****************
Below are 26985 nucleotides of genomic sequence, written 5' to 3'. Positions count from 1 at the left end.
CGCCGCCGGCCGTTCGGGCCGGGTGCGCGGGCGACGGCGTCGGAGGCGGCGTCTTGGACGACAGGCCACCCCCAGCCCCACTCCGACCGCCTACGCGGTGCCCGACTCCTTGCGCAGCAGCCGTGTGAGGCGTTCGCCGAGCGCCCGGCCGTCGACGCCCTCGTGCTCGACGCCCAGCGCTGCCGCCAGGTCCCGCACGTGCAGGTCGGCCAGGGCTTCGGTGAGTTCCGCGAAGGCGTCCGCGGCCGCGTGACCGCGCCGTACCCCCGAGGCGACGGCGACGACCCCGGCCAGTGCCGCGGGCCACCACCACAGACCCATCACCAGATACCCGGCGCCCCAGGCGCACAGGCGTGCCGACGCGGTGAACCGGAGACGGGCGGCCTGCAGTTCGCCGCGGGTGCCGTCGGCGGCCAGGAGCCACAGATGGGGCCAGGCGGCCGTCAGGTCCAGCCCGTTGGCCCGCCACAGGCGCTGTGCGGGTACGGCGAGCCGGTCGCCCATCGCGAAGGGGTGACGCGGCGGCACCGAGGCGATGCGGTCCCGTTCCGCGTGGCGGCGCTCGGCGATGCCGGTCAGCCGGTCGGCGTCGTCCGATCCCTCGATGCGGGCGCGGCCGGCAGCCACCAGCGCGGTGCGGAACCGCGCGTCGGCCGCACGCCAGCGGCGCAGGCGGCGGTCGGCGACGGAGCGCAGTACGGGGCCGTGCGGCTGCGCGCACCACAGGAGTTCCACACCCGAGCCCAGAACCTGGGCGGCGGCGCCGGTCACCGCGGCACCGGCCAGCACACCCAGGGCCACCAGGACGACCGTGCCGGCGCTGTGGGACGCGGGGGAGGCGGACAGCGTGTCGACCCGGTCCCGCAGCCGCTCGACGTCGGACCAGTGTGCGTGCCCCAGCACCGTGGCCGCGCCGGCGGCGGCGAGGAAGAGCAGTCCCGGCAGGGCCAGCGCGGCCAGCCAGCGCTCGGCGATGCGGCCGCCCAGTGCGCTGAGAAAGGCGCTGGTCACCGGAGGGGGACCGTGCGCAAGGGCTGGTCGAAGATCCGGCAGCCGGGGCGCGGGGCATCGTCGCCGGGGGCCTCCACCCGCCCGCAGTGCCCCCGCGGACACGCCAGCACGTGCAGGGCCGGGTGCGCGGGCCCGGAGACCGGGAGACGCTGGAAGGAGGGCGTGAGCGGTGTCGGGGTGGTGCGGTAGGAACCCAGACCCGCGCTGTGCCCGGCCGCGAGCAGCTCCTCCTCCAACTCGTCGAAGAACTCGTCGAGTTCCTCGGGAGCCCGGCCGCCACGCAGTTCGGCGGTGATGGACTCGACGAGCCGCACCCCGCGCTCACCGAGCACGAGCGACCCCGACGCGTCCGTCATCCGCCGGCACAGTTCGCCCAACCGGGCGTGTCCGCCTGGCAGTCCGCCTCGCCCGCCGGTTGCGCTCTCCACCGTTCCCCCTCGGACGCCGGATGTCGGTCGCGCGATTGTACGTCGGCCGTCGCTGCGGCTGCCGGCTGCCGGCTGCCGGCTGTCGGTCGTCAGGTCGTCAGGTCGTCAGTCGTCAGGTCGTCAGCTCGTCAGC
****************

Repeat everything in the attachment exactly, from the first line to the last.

Below are 26985 nucleotides of genomic sequence, written 5' to 3'. Positions count from 1 at the left end.
CGCCGCCGGCCGTTCGGGCCGGGTGCGCGGGCGACGGCGTCGGAGGCGGCGTCTTGGACGACAGGCCACCCCCAGCCCCACTCCGACCGCCTACGCGGTGCCCGACTCCTTGCGCAGCAGCCGTGTGAGGCGTTCGCCGAGCGCCCGGCCGTCGACGCCCTCGTGCTCGACGCCCAGCGCTGCCGCCAGGTCCCGCACGTGCAGGTCGGCCAGGGCTTCGGTGAGTTCCGCGAAGGCGTCCGCGGCCGCGTGACCGCGCCGTACCCCCGAGGCGACGGCGACGACCCCGGCCAGTGCCGCGGGCCACCACCACAGACCCATCACCAGATACCCGGCGCCCCAGGCGCACAGGCGTGCCGACGCGGTGAACCGGAGACGGGCGGCCTGCAGTTCGCCGCGGGTGCCGTCGGCGGCCAGGAGCCACAGATGGGGCCAGGCGGCCGTCAGGTCCAGCCCGTTGGCCCGCCACAGGCGCTGTGCGGGTACGGCGAGCCGGTCGCCCATCGCGAAGGGGTGACGCGGCGGCACCGAGGCGATGCGGTCCCGTTCCGCGTGGCGGCGCTCGGCGATGCCGGTCAGCCGGTCGGCGTCGTCCGATCCCTCGATGCGGGCGCGGCCGGCAGCCACCAGCGCGGTGCGGAACCGCGCGTCGGCCGCACGCCAGCGGCGCAGGCGGCGGTCGGCGACGGAGCGCAGTACGGGGCCGTGCGGCTGCGCGCACCACAGGAGTTCCACACCCGAGCCCAGAACCTGGGCGGCGGCGCCGGTCACCGCGGCACCGGCCAGCACACCCAGGGCCACCAGGACGACCGTGCCGGCGCTGTGGGACGCGGGGGAGGCGGACAGCGTGTCGACCCGGTCCCGCAGCCGCTCGACGTCGGACCAGTGTGCGTGCCCCAGCACCGTGGCCGCGCCGGCGGCGGCGAGGAAGAGCAGTCCCGGCAGGGCCAGCGCGGCCAGCCAGCGCTCGGCGATGCGGCCGCCCAGTGCGCTGAGAAAGGCGCTGGTCACCGGAGGGGGACCGTGCGCAAGGGCTGGTCGAAGATCCGGCAGCCGGGGCGCGGGGCATCGTCGCCGGGGGCCTCCACCCGCCCGCAGTGCCCCCGCGGACACGCCAGCACGTGCAGGGCCGGGTGCGCGGGCCCGGAGACCGGGAGACGCTGGAAGGAGGGCGTGAGCGGTGTCGGGGTGGTGCGGTAGGAACCCAGACCCGCGCTGTGCCCGGCCGCGAGCAGCTCCTCCTCCAACTCGTCGAAGAACTCGTCGAGTTCCTCGGGAGCCCGGCCGCCACGCAGTTCGGCGGTGATGGACTCGACGAGCCGCACCCCGCGCTCACCGAGCACGAGCGACCCCGACGCGTCCGTCATCCGCCGGCACAGTTCGCCCAACCGGGCGTGTCCGCCTGGCAGTCCGCCTCGCCCGCCGGTTGCGCTCTCCACCGTTCCCCCTCGGACGCCGGATGTCGGTCGCGCGATTGTACGTCGGCCGTCGCTGCGGCTGCCGGCTGCCGGCTGCCGGCTGTCGGTCGTCAGGTCGTCAGGTCGTCAGTCGTCAGGTCGTCAGCTCGTCAGC